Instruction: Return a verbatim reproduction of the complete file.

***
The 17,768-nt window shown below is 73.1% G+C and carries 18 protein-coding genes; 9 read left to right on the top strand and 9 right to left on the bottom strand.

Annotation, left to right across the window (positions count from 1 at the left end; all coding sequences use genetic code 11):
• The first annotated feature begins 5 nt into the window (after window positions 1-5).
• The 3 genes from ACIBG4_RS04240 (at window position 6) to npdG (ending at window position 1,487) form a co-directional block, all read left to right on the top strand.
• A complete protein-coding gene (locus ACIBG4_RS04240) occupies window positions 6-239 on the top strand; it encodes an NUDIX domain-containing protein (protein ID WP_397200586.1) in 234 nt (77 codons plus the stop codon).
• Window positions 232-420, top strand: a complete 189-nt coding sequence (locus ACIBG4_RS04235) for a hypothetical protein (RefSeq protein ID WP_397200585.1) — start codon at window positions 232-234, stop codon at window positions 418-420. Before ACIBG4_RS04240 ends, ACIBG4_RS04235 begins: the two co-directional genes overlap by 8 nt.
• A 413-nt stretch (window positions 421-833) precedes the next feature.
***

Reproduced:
The 17,768-nt window shown below is 73.1% G+C and carries 18 protein-coding genes; 9 read left to right on the top strand and 9 right to left on the bottom strand.

Annotation, left to right across the window (positions count from 1 at the left end; all coding sequences use genetic code 11):
• The first annotated feature begins 5 nt into the window (after window positions 1-5).
• The 3 genes from ACIBG4_RS04240 (at window position 6) to npdG (ending at window position 1,487) form a co-directional block, all read left to right on the top strand.
• A complete protein-coding gene (locus ACIBG4_RS04240) occupies window positions 6-239 on the top strand; it encodes an NUDIX domain-containing protein (protein ID WP_397200586.1) in 234 nt (77 codons plus the stop codon).
• Window positions 232-420, top strand: a complete 189-nt coding sequence (locus ACIBG4_RS04235) for a hypothetical protein (RefSeq protein ID WP_397200585.1) — start codon at window positions 232-234, stop codon at window positions 418-420. Before ACIBG4_RS04240 ends, ACIBG4_RS04235 begins: the two co-directional genes overlap by 8 nt.
• A 413-nt stretch (window positions 421-833) precedes the next feature.